They travel all the way from their villages to their office every day leaving home early in the morning and work till late in the evening. They are visiting the schools under their care to check on the attendance and performance of the teachers and to keep a record of the needs of the school — be it for chalks and stationery or for reinforcing the teachers’ skills and knowledge. This might require them to organise workshops in different subjects to upgrade the teachers’ competence.

In the process the coordinators and the teachers would initially encounter resistance at the social level. Poverty was so entrenched that for many families it was a burden to even send their daughters to school. There were some who did not want their daughters to travel to a neighbouring village for reasons of personal security.

On many occasions Farzana and Aasiya were required to go to the villages and talk to the parents and persuade them that no harm would come to their girls, especially when transport was arranged for them.

One major apprehension of some fathers was that their daughters would go to school, get educated and then “run away” from home. The teachers and coordinators have managed to change mindsets on many occasions by putting themselves up as an example. They are smart, articulate, confident and, above all, highly motivated. What is more, they have not run away and continue to live with their families while supporting ageing parents financially.

The IRC has played its cards well by not being hamhanded in its approach. When a teacher had to be sent to attend a training programme in Sehwan/ Khairpur the doubting Thomases were reassured by encouraging aunts and mothers to chaperone them.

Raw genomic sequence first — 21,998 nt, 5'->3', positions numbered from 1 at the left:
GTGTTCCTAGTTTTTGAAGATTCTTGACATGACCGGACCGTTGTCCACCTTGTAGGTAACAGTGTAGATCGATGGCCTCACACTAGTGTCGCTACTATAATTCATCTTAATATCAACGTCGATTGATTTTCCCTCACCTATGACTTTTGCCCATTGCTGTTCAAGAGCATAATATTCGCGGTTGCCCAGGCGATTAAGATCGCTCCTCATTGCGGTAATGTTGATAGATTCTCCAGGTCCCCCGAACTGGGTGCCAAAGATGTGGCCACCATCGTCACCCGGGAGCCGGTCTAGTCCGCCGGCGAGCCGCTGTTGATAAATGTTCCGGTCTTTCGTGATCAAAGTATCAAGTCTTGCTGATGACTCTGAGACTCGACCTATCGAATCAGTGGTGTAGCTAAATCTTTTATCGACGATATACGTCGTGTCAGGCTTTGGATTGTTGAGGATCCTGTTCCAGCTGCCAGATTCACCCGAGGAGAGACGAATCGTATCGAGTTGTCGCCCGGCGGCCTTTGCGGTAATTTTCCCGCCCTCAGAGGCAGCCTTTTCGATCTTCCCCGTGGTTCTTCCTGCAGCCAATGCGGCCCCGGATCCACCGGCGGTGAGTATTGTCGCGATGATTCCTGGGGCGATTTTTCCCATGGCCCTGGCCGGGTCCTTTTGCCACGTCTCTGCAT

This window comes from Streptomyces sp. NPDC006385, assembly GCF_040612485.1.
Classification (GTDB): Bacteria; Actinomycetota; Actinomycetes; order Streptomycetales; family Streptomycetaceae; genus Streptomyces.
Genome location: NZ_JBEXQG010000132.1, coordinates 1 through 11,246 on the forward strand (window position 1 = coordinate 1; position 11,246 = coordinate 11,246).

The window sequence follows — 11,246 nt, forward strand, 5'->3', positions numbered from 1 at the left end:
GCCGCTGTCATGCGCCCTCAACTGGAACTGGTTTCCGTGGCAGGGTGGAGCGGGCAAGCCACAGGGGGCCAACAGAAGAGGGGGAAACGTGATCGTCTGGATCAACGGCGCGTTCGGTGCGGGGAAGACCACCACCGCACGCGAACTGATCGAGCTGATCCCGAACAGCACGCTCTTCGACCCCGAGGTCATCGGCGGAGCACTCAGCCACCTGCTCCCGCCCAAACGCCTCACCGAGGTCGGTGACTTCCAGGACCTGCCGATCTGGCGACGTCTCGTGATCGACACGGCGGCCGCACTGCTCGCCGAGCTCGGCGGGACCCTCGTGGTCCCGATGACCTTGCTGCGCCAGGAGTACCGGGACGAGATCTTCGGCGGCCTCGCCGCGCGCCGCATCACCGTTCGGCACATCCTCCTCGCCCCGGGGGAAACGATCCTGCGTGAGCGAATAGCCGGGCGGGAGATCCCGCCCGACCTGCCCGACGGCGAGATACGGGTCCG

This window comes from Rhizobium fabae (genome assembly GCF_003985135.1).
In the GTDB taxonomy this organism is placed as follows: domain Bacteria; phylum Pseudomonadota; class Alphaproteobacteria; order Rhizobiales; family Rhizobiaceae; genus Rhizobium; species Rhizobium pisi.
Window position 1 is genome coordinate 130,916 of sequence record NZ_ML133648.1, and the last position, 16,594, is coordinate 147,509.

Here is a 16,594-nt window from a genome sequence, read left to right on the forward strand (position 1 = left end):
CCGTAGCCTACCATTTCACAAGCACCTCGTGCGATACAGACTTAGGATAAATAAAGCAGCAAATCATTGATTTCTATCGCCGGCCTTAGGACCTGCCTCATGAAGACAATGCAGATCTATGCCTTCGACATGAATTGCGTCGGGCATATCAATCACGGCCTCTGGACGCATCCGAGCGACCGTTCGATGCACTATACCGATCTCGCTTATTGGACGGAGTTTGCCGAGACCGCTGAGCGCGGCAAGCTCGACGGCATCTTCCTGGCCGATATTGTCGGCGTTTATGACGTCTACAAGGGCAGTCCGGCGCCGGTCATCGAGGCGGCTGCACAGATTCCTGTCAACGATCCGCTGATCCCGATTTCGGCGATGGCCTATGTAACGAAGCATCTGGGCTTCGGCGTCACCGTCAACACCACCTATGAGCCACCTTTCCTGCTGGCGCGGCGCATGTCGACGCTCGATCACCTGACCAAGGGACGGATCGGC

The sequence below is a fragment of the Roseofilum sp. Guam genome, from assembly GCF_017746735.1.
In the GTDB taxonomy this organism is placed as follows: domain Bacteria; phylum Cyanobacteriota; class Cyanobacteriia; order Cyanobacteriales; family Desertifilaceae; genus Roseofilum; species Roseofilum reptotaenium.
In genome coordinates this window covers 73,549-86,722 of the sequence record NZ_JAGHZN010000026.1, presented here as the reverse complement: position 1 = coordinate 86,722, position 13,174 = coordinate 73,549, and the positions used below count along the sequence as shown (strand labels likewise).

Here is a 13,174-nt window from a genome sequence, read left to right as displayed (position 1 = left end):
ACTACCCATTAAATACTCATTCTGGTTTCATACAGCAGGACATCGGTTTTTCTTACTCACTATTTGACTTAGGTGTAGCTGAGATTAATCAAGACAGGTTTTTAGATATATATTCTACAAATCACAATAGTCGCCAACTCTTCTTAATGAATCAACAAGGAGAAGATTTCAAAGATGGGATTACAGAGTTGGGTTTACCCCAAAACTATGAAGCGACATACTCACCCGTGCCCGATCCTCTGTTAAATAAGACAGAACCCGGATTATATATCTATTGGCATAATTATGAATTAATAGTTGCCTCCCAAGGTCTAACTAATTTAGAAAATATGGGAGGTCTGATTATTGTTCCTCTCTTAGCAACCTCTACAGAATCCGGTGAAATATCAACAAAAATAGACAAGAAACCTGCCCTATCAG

The IRC has gone to all extremes to reassure sceptical parents that educating their daughters would not be a disaster. The reluctance has stemmed mainly from the fact that not every village has a school. While official negligence has been a major factor there is also the fact that some of the villages are no more than small settlements and it would not be feasible to set up a school in each of them.

The determination and motivation of the teachers are remarkable. Many of them have themselves fought a hard battle to convince their families that education is good for them. They feel they are changing the lives of the little girls who come to them to study. They transmit their own motivation to their students and that acts like magic. The students are motivated too and they all have dreams of becoming doctors, teachers and even lawyers one day. When these little girls make their dreams come true they will return home to change the life of rural Sindh.

Where does all this motivation come from? The monetary inducements are not all that big to make them starry eyed and committed. It is an interactive process. As the cultural barriers come down, the teachers discover that they are winning the respect of the village communities with whom they identify themselves and from whom they are not alienated.

This process goes all the way up. Their ‘madam’ — the founder and secretary of IRC, Sadiqa Salahuddin — provided the spark to light the flame of commitment in them. They are now passing on the light to the little girls who dream of a bright future. Their dreams inspire the teachers to sustain their motivation and each of them ensures that this chain is not broken.